Far Cry 6 gives its bad guys a properly organized and equipped army. It's a little straight-laced given the series' origins, but it also provides more diverse and engaging encounters. Enemy captains can call in reinforcements or airstrikes to flush you out of a sniper nest, while medics will revive wounded comrades, and that gives you interesting reasons to prioritize your targets beyond who might see or shoot at you.

Far Cry 6 - gameplay

On top of that, Far Cry 6 is the strongest the series has ever been when it comes to turning fleets of trucks, helicopters, and tanks into fiery metal scrap. I've spent a lot of my playtime clearing out checkpoints without raising an alarm, but there's a very special brand of joy that comes when you're speeding down a highway trashing a convoy with mounted machine guns while blasting Ricky Martin.

There are also a handful of similarly jerry-rigged vehicles to be found around the world whose multi-function designs make them invaluable. You've really got to love a dune buggy that hot swaps into a paraglider. Rounding out your arsenal are sopremos, which are effectively ultimate abilities duct taped to a backpack along with a bunch of depleted uranium.

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Each one has a unique function, be it a rocket barrage or a salvaged poison bomb that can turn soldiers against each other. I primarily swapped between the rocket pack and one that lets me see enemies through walls, though others, like the self-reviving medic pack, were equally helpful when I chose not to have one of the animal amigos at my side.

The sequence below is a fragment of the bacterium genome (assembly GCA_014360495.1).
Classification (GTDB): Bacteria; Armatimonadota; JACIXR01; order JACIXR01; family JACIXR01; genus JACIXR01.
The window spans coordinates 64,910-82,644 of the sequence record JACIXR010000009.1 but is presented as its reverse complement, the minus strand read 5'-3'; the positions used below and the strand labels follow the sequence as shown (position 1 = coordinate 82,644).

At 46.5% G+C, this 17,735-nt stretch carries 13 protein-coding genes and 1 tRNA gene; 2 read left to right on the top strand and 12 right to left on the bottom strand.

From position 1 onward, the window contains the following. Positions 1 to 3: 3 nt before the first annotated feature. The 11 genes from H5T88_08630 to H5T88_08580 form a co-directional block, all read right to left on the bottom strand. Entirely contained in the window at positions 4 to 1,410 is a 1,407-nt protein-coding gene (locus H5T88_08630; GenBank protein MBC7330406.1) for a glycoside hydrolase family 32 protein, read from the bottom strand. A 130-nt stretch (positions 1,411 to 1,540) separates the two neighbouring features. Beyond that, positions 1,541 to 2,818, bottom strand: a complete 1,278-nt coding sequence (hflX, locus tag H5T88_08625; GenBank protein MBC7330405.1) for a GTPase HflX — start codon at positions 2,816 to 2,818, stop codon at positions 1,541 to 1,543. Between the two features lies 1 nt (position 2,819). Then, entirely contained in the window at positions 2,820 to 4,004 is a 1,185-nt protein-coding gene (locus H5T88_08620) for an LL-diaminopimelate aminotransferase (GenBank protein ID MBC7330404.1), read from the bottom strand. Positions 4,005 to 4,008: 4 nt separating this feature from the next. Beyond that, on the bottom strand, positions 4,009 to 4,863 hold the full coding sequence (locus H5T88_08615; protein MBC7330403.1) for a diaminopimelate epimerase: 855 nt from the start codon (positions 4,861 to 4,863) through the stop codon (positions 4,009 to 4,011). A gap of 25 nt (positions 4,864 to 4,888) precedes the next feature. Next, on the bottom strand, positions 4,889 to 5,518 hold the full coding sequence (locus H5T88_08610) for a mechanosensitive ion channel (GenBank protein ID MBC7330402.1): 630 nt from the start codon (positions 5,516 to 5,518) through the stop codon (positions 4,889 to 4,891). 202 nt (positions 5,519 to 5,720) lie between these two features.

Far Cry 6 - giancarlo esposito

Changing up your arsenal is a lot more important this time around too, as enemies now have unique resistances and vulnerabilities to certain types of ammo. It took a few hours to amass enough weapons to feel ready for anything, but the careful balancing of Far Cry 6's increasing power level versus my own meant taking someone down rarely felt tedious, and while that's a welcome new idea, it's the moments where you have to switch from stealth to action on the fly where the biggest change to the Far Cry formula simultaneously It shines and stumbles pretty hard.

Abilities that were unlocked through rpg style skill trees in previous games are now attached to armor and weapon mods. It's satisfying to use the wide variety of gadgets to create playstyle-specific loadouts for each supremo, and moving perks and bonuses to gear really leans into six's emphasis on crafting and customization.

Even if some of the armor bonuses feel like they should be permanently unlockable but your armor and weapons lack a similarly easy loadout system, the constant need to shuffle my inventory was, at the best of times, a brief dip into a clunky UI, and at worst, well, here's what it looks like in real time.

Far Cry 6 - ign

There are a handful of other relatively minor technical issues, but this was far and away its biggest mechanical flaw, and it's even more of a pain in two-player co-op when you can't pause. However, teaming up to stealthily take out military installations or complete special operations is still a good time.

Far Cry 6 reviewed by Jon Ryan on Xbox Series X. Also available on Xbox One, PlayStation, PC, and Stadia. Far Cry 6 is some of the most fun I've had with this series in nearly a decade. Its cast delivers strong performances across an enjoyable story, even if it's also a fairly predictable one that doesn't always land the bigger swings it tries to take.